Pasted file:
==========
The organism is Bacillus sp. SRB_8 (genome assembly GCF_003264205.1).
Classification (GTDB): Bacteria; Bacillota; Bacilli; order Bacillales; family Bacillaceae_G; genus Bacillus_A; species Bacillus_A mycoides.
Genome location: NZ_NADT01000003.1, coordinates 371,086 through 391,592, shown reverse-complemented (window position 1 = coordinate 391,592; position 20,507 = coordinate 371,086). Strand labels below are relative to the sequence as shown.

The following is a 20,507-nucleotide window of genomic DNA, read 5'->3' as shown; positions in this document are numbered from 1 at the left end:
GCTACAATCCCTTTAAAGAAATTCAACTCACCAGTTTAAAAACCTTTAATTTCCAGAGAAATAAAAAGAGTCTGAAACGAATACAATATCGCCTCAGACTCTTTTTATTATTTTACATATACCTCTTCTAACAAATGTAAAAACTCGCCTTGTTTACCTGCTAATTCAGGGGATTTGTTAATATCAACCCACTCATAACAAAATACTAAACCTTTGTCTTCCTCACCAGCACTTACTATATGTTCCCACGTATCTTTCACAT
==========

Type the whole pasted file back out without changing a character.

The organism is Bacillus sp. SRB_8 (genome assembly GCF_003264205.1).
Classification (GTDB): Bacteria; Bacillota; Bacilli; order Bacillales; family Bacillaceae_G; genus Bacillus_A; species Bacillus_A mycoides.
Genome location: NZ_NADT01000003.1, coordinates 371,086 through 391,592, shown reverse-complemented (window position 1 = coordinate 391,592; position 20,507 = coordinate 371,086). Strand labels below are relative to the sequence as shown.

The following is a 20,507-nucleotide window of genomic DNA, read 5'->3' as shown; positions in this document are numbered from 1 at the left end:
GCTACAATCCCTTTAAAGAAATTCAACTCACCAGTTTAAAAACCTTTAATTTCCAGAGAAATAAAAAGAGTCTGAAACGAATACAATATCGCCTCAGACTCTTTTTATTATTTTACATATACCTCTTCTAACAAATGTAAAAACTCGCCTTGTTTACCTGCTAATTCAGGGGATTTGTTAATATCAACCCACTCATAACAAAATACTAAACCTTTGTCTTCCTCACCAGCACTTACTATATGTTCCCACGTATCTTTCACAT